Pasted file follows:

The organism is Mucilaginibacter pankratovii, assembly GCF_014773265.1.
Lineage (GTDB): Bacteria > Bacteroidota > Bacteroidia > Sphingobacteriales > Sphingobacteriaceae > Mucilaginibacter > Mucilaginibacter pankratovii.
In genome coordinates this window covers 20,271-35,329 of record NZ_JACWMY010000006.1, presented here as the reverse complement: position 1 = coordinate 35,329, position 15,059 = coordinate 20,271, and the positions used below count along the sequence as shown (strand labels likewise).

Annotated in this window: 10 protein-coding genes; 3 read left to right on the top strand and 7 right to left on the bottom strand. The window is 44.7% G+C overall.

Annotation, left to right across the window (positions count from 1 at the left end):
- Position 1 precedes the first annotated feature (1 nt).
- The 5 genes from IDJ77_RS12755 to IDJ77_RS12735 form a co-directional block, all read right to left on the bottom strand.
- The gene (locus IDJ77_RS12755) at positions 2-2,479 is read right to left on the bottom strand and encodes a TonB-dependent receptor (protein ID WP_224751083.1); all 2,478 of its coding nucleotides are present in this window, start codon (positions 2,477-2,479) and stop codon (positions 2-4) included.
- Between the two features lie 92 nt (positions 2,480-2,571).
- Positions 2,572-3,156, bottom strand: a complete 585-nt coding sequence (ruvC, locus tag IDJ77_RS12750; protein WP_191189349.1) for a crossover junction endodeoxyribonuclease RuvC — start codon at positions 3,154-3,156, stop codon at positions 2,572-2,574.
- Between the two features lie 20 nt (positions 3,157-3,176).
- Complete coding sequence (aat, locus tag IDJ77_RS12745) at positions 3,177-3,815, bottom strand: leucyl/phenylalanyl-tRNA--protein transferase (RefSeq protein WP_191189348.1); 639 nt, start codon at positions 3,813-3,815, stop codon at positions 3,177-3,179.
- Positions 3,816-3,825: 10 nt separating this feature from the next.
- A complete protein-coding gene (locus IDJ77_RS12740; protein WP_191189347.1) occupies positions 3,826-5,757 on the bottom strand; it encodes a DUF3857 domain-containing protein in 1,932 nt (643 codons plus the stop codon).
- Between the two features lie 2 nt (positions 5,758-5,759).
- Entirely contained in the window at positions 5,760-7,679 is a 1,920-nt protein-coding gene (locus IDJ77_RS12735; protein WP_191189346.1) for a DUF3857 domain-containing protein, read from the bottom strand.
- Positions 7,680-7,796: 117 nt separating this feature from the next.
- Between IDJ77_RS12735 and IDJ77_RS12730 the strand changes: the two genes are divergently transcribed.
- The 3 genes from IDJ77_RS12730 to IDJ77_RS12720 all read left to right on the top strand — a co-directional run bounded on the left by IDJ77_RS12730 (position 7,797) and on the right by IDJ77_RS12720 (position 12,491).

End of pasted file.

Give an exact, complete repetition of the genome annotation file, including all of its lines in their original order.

The organism is Mucilaginibacter pankratovii, assembly GCF_014773265.1.
Lineage (GTDB): Bacteria > Bacteroidota > Bacteroidia > Sphingobacteriales > Sphingobacteriaceae > Mucilaginibacter > Mucilaginibacter pankratovii.
In genome coordinates this window covers 20,271-35,329 of record NZ_JACWMY010000006.1, presented here as the reverse complement: position 1 = coordinate 35,329, position 15,059 = coordinate 20,271, and the positions used below count along the sequence as shown (strand labels likewise).

Annotated in this window: 10 protein-coding genes; 3 read left to right on the top strand and 7 right to left on the bottom strand. The window is 44.7% G+C overall.

Annotation, left to right across the window (positions count from 1 at the left end):
- Position 1 precedes the first annotated feature (1 nt).
- The 5 genes from IDJ77_RS12755 to IDJ77_RS12735 form a co-directional block, all read right to left on the bottom strand.
- The gene (locus IDJ77_RS12755) at positions 2-2,479 is read right to left on the bottom strand and encodes a TonB-dependent receptor (protein ID WP_224751083.1); all 2,478 of its coding nucleotides are present in this window, start codon (positions 2,477-2,479) and stop codon (positions 2-4) included.
- Between the two features lie 92 nt (positions 2,480-2,571).
- Positions 2,572-3,156, bottom strand: a complete 585-nt coding sequence (ruvC, locus tag IDJ77_RS12750; protein WP_191189349.1) for a crossover junction endodeoxyribonuclease RuvC — start codon at positions 3,154-3,156, stop codon at positions 2,572-2,574.
- Between the two features lie 20 nt (positions 3,157-3,176).
- Complete coding sequence (aat, locus tag IDJ77_RS12745) at positions 3,177-3,815, bottom strand: leucyl/phenylalanyl-tRNA--protein transferase (RefSeq protein WP_191189348.1); 639 nt, start codon at positions 3,813-3,815, stop codon at positions 3,177-3,179.
- Positions 3,816-3,825: 10 nt separating this feature from the next.
- A complete protein-coding gene (locus IDJ77_RS12740; protein WP_191189347.1) occupies positions 3,826-5,757 on the bottom strand; it encodes a DUF3857 domain-containing protein in 1,932 nt (643 codons plus the stop codon).
- Between the two features lie 2 nt (positions 5,758-5,759).
- Entirely contained in the window at positions 5,760-7,679 is a 1,920-nt protein-coding gene (locus IDJ77_RS12735; protein WP_191189346.1) for a DUF3857 domain-containing protein, read from the bottom strand.
- Positions 7,680-7,796: 117 nt separating this feature from the next.
- Between IDJ77_RS12735 and IDJ77_RS12730 the strand changes: the two genes are divergently transcribed.
- The 3 genes from IDJ77_RS12730 to IDJ77_RS12720 all read left to right on the top strand — a co-directional run bounded on the left by IDJ77_RS12730 (position 7,797) and on the right by IDJ77_RS12720 (position 12,491).